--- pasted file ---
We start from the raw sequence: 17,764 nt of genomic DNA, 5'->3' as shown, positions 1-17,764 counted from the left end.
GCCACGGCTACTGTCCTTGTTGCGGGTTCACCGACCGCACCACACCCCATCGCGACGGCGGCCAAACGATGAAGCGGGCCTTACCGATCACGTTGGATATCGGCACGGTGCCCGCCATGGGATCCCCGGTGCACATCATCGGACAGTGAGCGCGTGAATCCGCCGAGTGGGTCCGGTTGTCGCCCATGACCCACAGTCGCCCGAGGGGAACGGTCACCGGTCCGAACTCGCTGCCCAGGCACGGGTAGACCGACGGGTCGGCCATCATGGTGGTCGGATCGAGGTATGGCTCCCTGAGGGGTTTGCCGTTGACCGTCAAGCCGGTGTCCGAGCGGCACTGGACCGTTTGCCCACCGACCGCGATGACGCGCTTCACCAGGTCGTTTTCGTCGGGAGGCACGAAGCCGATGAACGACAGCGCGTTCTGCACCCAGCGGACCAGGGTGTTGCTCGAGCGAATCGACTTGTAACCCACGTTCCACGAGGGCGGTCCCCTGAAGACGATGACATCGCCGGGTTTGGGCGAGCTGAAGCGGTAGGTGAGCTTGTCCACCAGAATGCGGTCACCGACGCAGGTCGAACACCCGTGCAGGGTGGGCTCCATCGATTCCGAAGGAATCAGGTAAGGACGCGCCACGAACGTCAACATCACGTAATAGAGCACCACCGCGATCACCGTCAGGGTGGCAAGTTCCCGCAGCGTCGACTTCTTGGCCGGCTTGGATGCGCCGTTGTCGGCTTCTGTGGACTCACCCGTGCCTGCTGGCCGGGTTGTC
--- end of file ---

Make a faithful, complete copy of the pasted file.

We start from the raw sequence: 17,764 nt of genomic DNA, 5'->3' as shown, positions 1-17,764 counted from the left end.
GCCACGGCTACTGTCCTTGTTGCGGGTTCACCGACCGCACCACACCCCATCGCGACGGCGGCCAAACGATGAAGCGGGCCTTACCGATCACGTTGGATATCGGCACGGTGCCCGCCATGGGATCCCCGGTGCACATCATCGGACAGTGAGCGCGTGAATCCGCCGAGTGGGTCCGGTTGTCGCCCATGACCCACAGTCGCCCGAGGGGAACGGTCACCGGTCCGAACTCGCTGCCCAGGCACGGGTAGACCGACGGGTCGGCCATCATGGTGGTCGGATCGAGGTATGGCTCCCTGAGGGGTTTGCCGTTGACCGTCAAGCCGGTGTCCGAGCGGCACTGGACCGTTTGCCCACCGACCGCGATGACGCGCTTCACCAGGTCGTTTTCGTCGGGAGGCACGAAGCCGATGAACGACAGCGCGTTCTGCACCCAGCGGACCAGGGTGTTGCTCGAGCGAATCGACTTGTAACCCACGTTCCACGAGGGCGGTCCCCTGAAGACGATGACATCGCCGGGTTTGGGCGAGCTGAAGCGGTAGGTGAGCTTGTCCACCAGAATGCGGTCACCGACGCAGGTCGAACACCCGTGCAGGGTGGGCTCCATCGATTCCGAAGGAATCAGGTAAGGACGCGCCACGAACGTCAACATCACGTAATAGAGCACCACCGCGATCACCGTCAGGGTGGCAAGTTCCCGCAGCGTCGACTTCTTGGCCGGCTTGGATGCGCCGTTGTCGGCTTCTGTGGACTCACCCGTGCCTGCTGGCCGGGTTGTC